Address given in Växjö Cathedral after his Consecration as Bishop
“I bring you news of great joy, joy for all people!”
Those were the angel’s words to the shepherds outside Bethlehem that night when Jesus was born. And they are my words to you. Outside Bethlehem lies what people today call the shepherds’ field – which is actually several fields. You take your pick: the Catholic, the Orthodox or the Protestant! All according to taste and disposition. Fields for everyone!
It is ancient pasture-land where for thousands of years shepherds came with their sheep and goats. And it was very likely here that a few shepherds had a powerful and transformational experience on that remarkable night, which they described as the vision of an angel. And the people in Bet Sahour, as the village is called, do not doubt it for a second. Quite the opposite!
They, the shepherds’ distant descendants, tell it like this: “When God’s Son was born, God was, just like every father, eager to tell the news as soon as possible. And he put his mind to the question of the fastest way of getting the word out. It was then he thought of us in the shepherds’ field. Because if there is one thing we are known for, it is being good at spreading rumours and gossip. Something happens at one end of the village and people know it at the other end just before it has happened! That’s why God chose us to be the first people he told about his Son’s birth!
“And so it became widely known that Jesus was born!”
That is what I hope we will be able to be as a church and as a diocese: quick to spread the good news, joy for the whole people. Tell it and live it! But we know that it was not a joy that takes life lightly that awaited the small child. The road from the crib in Bethlehem to the cross in Jerusalem was not long. Over the entrance to the cave where the crib stood, over which the Church of the Nativity was built in Bethlehem, hangs a crucifix – it hangs there as a sign indicating that suffering and death awaited the small child. And that this is part of life.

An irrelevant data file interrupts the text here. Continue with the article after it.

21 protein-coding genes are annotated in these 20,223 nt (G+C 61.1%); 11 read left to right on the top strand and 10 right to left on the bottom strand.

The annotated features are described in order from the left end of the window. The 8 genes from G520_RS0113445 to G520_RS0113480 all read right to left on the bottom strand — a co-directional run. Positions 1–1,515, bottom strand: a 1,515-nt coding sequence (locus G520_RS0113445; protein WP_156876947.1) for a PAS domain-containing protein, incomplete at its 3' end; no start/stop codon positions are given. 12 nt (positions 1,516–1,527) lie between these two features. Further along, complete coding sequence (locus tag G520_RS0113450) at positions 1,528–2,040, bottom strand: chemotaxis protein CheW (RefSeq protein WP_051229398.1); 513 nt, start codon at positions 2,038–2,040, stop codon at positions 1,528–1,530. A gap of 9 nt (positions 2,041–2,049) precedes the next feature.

But we who have heard the whole story about the small child’s life know something more. Suffering and death were not the end. For right there in the deepest darkness, in what turned into betrayal, pain and death in Jerusalem, the light was kindled and life broke through and conquered, even defeating death. And in the strength of that life we are church and against that background we preach the good news. The apostle Paul expressed it to the congregation in Philippi like this: “Rejoice in the Lord always. Again I will say: rejoice.”
The entire bible is full of exhortations to rejoice and stories about how joy breaks through. We have reasons to be joyful – even in the darkest valley, and perhaps precisely there. When we are in that place it is difficult to be the one who carries the message of joy but at such times we find others who bring the message to us, if we in our parishes dare to let joy flow through, to liberate, restore and encourage one another.
Archbishop Anders said in his sermon and consecration address at my ordination as bishop last Sunday (21 November 2010) in Uppsala that seriousness and yearning are needed if joy is to have any power. And Lisa Syrén wrote the previous Friday in Smålandsposten: “Imagine a church that takes joy seriously!” Then I was happy and thought: “Good God, let us do that!”
Advent is, almost by definition, an occasion of joy.. The singing, the music, the candles lit in the darkness; longing and expectation hanging in the air. So, we usher in the new Church year. A basic chord in a major key leading to a great crescendo towards the new.
Let us maintain this foundational note throughout the whole church year, in our own individual lives and in our parishes. The song of joy, the song of praise, is not a way of escaping from the brutality of reality and the world’s brokenness. It is both a protest song and a song of hope in the midst of the world. It is taking joy seriously! And joy is not something to keep to ourselves, but a joy for everybody everywhere!
I bring you good news of great joy, joy for all people!
Source of article: Diocese of Växjö web pages (translated)